Jacob Burckhardt: History as Education and Culture
In The Civilization of the Renaissance in Italy and The
Greeks and Greek Civilization, Jacob Burckhardt developed a historiographic
method that incorporated a criticism of Hegelian philosophy and his
own background as an observer of social change in nineteenth-century
Europe. His method, while critical of social problems and humanistic
in theme, nonetheless, advocated a uniquely conservative doctrine. Simultaneously
attacking Prussian autocracy and the spirit of liberal revolutionaries,
Burckhardt looked to both his Swiss background and antiquity to counter
what he believed to be the undoing of Europe. Furthermore, by examining
the relation of contemporary culture to the cultures of the past, he
developed a view of history that sought to benefit modern peoples, cultures,
and governments. Knowledge of history, in Burckhardt's estimation, formed
the very identities and essences of the peoples of Europe. Forgetting
the past would only lead to disaster.
Chronologically, the historical works of Jacob Burckhardt lie near
the end of the nineteenth century. He lived and worked during final
decades of a century that saw European states transformed violently
from agricultural states to industrial states employing technology unheard
of before the 1800s. Coincident with the massive political and technological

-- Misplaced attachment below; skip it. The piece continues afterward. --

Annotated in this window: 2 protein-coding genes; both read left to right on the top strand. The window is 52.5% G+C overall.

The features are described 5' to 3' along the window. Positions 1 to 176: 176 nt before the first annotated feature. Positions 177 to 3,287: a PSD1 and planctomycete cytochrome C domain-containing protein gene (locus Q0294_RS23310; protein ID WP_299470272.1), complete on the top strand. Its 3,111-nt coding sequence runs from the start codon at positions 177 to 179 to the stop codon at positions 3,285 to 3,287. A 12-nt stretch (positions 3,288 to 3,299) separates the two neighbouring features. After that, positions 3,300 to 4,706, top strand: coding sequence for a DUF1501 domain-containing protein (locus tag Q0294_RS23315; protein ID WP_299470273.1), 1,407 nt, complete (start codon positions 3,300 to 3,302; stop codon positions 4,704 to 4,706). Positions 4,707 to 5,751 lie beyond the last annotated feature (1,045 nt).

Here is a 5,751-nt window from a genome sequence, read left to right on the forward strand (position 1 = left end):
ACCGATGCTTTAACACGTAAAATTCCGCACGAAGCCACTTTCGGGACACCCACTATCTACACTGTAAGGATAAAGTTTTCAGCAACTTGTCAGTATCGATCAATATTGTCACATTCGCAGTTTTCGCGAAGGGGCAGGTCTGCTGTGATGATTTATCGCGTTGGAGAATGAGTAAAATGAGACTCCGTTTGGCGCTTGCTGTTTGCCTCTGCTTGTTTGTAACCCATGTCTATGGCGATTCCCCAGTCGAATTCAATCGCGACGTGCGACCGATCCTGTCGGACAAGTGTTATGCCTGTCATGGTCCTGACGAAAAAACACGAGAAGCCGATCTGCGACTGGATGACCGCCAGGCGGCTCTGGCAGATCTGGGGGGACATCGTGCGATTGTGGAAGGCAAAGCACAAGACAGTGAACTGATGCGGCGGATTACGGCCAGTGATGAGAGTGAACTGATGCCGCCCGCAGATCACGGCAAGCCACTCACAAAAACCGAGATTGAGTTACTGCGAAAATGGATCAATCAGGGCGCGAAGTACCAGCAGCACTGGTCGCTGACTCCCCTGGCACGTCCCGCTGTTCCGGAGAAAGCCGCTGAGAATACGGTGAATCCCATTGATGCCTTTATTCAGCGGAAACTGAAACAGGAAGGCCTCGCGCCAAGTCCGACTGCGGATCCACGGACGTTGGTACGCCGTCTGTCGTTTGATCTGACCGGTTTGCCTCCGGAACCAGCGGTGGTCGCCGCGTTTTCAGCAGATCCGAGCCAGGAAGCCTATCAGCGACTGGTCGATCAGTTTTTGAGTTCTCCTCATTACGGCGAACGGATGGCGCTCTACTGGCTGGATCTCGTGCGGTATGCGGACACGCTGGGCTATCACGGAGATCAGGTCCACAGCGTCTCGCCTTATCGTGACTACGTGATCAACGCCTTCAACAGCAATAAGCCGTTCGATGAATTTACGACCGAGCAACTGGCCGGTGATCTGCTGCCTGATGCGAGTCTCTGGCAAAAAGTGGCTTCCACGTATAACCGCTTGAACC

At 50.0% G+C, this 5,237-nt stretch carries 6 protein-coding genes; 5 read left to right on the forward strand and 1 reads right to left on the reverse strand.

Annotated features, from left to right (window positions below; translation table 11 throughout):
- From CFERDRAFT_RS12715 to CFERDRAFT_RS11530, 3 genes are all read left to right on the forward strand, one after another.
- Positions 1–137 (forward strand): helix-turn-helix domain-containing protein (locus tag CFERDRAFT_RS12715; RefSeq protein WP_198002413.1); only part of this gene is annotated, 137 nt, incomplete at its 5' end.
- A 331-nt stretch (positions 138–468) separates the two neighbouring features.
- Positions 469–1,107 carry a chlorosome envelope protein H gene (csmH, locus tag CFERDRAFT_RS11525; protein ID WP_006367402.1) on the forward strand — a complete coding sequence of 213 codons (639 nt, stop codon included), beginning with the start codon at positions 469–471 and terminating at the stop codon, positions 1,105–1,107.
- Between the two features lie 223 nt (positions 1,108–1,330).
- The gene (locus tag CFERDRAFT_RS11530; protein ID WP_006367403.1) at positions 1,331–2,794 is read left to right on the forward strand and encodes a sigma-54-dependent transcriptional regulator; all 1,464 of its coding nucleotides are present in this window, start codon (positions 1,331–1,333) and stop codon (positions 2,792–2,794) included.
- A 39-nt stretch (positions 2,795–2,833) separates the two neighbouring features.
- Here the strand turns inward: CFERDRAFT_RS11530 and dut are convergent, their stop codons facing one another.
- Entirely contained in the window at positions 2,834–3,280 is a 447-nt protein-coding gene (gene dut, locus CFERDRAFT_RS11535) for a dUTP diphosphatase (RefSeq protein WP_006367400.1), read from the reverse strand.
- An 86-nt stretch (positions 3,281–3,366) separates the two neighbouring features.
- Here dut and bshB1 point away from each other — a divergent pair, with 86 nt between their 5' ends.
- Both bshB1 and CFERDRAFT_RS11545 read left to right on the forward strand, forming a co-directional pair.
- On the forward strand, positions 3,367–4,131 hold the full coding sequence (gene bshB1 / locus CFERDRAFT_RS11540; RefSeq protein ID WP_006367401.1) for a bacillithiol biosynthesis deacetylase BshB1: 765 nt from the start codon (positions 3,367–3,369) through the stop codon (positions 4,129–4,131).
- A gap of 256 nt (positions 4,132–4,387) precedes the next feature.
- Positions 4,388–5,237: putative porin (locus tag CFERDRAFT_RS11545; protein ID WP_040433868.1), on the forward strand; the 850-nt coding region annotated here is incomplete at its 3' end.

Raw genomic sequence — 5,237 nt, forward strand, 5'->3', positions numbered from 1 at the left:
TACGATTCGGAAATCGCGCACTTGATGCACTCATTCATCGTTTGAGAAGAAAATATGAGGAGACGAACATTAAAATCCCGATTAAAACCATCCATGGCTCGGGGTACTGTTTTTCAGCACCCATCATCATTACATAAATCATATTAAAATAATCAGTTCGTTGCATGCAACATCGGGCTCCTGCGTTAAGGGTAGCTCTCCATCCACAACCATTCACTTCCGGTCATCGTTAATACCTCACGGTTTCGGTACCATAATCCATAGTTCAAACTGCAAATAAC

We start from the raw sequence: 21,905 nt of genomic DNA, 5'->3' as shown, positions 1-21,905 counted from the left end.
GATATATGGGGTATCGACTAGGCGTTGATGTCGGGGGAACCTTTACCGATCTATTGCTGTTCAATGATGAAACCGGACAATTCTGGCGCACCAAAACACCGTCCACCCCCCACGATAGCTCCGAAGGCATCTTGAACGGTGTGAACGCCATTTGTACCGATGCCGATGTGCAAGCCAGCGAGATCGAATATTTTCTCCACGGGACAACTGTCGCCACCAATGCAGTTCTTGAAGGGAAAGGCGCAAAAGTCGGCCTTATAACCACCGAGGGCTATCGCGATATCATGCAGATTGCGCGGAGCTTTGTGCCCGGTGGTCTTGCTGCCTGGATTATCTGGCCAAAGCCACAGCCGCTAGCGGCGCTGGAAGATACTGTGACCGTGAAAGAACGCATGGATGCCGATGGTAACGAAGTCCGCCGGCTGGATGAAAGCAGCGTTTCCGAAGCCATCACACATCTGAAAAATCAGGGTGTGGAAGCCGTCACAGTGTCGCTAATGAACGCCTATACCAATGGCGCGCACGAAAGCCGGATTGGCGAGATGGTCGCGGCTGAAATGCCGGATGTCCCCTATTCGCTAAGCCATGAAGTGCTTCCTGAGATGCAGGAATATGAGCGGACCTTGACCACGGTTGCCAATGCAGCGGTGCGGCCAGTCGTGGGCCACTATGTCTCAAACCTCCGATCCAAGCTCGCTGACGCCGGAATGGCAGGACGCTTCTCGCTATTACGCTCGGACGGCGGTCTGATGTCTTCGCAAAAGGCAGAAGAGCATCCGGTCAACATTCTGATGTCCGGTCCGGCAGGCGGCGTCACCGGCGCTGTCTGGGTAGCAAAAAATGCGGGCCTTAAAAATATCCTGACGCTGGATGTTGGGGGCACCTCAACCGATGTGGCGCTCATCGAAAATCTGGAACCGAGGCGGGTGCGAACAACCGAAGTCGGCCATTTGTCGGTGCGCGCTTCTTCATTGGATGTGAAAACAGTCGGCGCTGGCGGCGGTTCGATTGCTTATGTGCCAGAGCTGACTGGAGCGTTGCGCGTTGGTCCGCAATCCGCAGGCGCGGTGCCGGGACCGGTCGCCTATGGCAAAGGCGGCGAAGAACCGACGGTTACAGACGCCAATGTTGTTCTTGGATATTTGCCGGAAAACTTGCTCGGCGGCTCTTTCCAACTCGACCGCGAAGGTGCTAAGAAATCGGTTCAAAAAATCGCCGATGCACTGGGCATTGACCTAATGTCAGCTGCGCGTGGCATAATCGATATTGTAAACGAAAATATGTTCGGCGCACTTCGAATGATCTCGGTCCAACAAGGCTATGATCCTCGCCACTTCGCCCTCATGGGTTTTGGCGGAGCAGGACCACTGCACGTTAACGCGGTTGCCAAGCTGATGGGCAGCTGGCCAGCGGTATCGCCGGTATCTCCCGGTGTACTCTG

changes, European society changed dramatically. The industrial working
class became, for the first time, a significant portion of the population
in Western Europe. Furthermore, the French revolution of 1789 set the
tone for the struggles between orthodoxy and liberal thought that would
dominate European society for the next one hundred years.
Burckhardt recognized the dramatic changes that occurred in European
society during his lifetime. He responded to them, not by advocating
direct political change like many of his contemporaries, but by presenting
the traditions of European culture as the highest achievements of mankind.
He hoped that by educating a wide segment of the public, he could demonstrate
the connections between the Europe of his day and its predecessors.
Moreover, through giving the public a sense of the continuity of human
culture, he hoped to warn of the dangers inherent in abandoning traditional
culture for the sake of revolution.
While most of Burckhardt's writings contained elements of his culturally
oriented view of history, he expressed his thoughts most clearly in
The Civilization of the Renaissance in Italy and The Greeks
and Greek Civilization. Both works argued for a history of civilization
focusing on the activities and thoughts